Frame Games – Are Your Games Toxic?
In a recent Wednesday Night NLP MeetUp, I introduced ‘framing’ and ‘Frame Games.” With regard to ‘framing,’ I say that, “all meaning is the result of, or is dependent upon, the frame inside which it occurs or otherwise is understood.” I might also say as a corollary, “He who controls the frame, controls the interaction.”
Consider this example. While waiting for a bus on a busy corner in the city, you hear a squeaky shoe. It is interesting to notice, but not a big concern. However, in the frame of, you are home alone at home in an otherwise quiet suburb and you hear a squeaky shoe just outside your bedroom window, you are likely to have very different response. You ascrive different meaning to the sound. You are going to listen differently. Here’s another example; if a spouse is 30 minutes late coming home from work, you might wonder where the person is and what he/she is doing. At 1 hour you might be a bit irritated that your partner did not call to communicate he or she would be late. At 3 or 4 hours the irritation may turn to concern for whether he or she is OK. You might be thinking something bad could have happened. Your interpretation of events and therefor the emotional reaction you have to the content of the story you make up is dependent the context or frame you create.
In his book, Games Business Experts Play, L Michael Hall introduces a tool he calls Frame Games. Just the name, ‘frame games’ itself frames or actually ‘reframes’ common experience. Some games are positive and some games have decidedly negative affects. In the frame of Pop Psychology of the 1960’s and 1970 framed ‘playing games’ as an undesireable behavior, but even that was a reframe. As children, people tend to enjoy and learn from playing games. Adults play all kinds of game including sports, and gambling. If it’s a game, it must be fun. Some games hone our senses and muscle tone and mental accuity. Games like ‘chess’ can expand our analytical skills and ability to think strategically. There even websites now that promote improvement in memory and general cognitive abilities.
L Michael Hall points out that the kinds of games we all play with each other can be fun and positive in nature or they can be ‘toxic.’ If you can begin to think of difficult relationships as games you are involved in, you can take unresourceful events in a more positive way and you’ll be able to get some freedom in how you respond the toxic behaviors that are often acted out.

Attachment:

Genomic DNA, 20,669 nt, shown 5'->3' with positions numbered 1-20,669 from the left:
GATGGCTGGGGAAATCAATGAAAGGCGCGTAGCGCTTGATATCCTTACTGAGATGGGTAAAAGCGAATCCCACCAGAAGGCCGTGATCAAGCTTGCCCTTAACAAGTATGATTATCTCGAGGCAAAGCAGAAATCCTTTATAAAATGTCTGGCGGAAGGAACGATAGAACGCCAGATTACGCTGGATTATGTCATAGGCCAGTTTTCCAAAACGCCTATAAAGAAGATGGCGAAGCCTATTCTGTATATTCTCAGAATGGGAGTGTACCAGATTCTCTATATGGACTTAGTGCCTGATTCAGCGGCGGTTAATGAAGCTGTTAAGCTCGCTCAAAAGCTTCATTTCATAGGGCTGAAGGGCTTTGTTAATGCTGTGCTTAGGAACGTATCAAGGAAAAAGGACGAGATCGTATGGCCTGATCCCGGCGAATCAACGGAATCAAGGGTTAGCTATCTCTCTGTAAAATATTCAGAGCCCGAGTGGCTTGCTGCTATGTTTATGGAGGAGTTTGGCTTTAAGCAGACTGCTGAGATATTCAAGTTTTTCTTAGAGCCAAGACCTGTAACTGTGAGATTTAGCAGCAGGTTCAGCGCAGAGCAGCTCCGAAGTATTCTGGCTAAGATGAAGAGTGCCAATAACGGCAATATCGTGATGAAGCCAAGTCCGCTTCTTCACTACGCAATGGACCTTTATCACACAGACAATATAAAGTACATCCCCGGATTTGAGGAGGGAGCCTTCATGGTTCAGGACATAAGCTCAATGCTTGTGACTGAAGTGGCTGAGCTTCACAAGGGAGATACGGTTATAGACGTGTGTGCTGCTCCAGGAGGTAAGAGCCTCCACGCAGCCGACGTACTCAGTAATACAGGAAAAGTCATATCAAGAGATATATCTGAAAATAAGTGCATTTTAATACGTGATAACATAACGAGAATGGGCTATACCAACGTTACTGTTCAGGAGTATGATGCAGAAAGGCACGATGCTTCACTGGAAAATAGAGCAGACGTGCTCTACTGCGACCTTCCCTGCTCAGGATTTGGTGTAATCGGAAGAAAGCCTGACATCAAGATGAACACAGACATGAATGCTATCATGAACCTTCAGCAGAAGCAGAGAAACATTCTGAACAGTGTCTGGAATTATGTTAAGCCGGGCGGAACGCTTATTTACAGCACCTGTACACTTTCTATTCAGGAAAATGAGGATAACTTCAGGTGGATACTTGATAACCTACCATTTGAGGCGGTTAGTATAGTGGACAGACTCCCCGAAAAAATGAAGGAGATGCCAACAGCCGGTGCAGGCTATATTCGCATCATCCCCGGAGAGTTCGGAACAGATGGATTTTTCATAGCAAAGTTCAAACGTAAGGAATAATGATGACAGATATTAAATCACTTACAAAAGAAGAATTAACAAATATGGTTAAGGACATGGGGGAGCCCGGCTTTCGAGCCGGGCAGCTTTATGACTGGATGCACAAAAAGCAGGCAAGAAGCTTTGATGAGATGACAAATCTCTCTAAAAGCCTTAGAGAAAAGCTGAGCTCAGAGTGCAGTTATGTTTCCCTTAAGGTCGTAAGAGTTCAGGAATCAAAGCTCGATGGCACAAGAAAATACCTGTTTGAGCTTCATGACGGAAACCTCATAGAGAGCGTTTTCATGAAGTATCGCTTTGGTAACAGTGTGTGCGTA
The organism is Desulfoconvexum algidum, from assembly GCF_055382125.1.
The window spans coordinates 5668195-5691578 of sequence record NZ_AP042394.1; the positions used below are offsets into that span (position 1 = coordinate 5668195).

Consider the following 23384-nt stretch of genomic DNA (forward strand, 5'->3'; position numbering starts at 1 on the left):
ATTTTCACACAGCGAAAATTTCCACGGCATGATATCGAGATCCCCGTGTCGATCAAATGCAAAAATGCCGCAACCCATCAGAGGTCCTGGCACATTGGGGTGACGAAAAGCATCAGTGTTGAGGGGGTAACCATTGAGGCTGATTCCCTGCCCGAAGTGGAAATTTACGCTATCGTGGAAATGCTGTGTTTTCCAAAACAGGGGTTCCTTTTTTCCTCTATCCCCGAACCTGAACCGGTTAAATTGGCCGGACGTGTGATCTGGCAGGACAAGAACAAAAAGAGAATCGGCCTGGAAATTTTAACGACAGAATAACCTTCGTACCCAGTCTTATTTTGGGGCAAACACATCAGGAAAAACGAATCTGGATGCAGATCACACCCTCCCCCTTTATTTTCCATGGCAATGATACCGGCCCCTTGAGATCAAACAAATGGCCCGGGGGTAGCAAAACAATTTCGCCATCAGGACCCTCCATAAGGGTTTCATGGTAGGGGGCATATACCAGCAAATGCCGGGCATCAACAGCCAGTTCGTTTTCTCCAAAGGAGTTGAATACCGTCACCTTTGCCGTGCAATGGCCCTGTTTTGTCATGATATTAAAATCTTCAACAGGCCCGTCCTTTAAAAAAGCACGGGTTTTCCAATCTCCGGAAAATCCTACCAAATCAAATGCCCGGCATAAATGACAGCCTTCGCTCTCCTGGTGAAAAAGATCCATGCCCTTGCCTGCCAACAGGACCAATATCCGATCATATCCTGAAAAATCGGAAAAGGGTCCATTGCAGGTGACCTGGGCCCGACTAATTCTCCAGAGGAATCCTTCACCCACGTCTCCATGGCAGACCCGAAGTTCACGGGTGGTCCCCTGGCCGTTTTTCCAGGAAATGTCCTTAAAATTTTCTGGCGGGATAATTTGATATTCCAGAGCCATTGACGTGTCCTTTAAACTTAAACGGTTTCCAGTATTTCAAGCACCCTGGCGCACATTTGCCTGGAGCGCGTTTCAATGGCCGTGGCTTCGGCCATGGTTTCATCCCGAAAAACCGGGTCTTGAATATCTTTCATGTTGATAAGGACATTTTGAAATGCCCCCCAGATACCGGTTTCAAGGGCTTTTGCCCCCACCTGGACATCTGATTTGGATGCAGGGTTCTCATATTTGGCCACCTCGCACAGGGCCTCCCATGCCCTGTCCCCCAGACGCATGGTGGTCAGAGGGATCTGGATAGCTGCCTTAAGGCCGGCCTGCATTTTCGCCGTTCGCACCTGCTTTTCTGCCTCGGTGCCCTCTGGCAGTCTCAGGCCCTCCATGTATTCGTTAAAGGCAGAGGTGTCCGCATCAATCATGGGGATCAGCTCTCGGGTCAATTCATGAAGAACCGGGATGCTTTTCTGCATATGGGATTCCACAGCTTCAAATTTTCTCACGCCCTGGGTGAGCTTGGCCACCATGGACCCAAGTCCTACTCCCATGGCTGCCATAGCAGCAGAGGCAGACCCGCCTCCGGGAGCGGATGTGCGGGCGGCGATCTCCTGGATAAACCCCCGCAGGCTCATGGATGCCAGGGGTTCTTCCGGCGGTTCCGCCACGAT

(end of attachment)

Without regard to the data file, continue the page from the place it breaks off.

If you think of almost any kind of problem communication that goes on in your life, it is possible to frame it as a ‘game’ you and the other people are playing with each other. You can also begin to see how you are complicit in creating the game. Just ask yourself, “Would the game play if I were not involved?” When we start looking at our games, although we generally see ourselves as victims of the other people playing the game, it is possible to understand that you have to behave or respond in some particular way for the toxic game to go forward.
From the outset, framing your issue as a ‘game’ is useful. It more likely feels better, lighter, more fun when you can think of it as a game. You can also begin to take responsibility for your actions in perpetuating the game and that means you can change it. The problem with toxic games is that is that we tend to be unconscious of how we keep creating the conditions for the game to play. I use a worksheet that asks, “How do you know you are in the game?” and “What are the hooks that get you and others into your game?” “Does your game go fast or slow, more detailed or more big picture, more procedurally or more options-oriented?” It asks, “What are things you just don’t do (taboos) while the game is on?” When you have explored how the game is played, it asks “How do you rate the toxicity of the game on a scale of 0-10?” At some oint, it asks what are the trigger or leverage points in changing how the game plays?” Now you begin to have some choice about how your game will continue, change, or end and what game you’d rather play, now that you have some choice.
Just this idea as it has been outlined above may help some people make changes in their games. Take some of the seriousness out of the equation and you get some freedom, and after all, ‘How many people does it take to change a dance step. One. Anyone in your game can change the step and the dance will transform. That makes sense, doesn’t it? If this article is not enough to get your game to change, give Bill a call, 602 321-7192. In and NLP Coaching session with Bill, you can explore your toxic games and choose new behaviors. Get a new and empowering game to play that creates for and others, more of what you want in life. Frame Games are a powerful tool in changing old behaviors. You will begin to notice that when your game changes, other people seem to show up differently. Funny how that works, isn’t it?
For NLP Coaching sessions or to register for an upcoming workshop, CALL: 602 321-7192.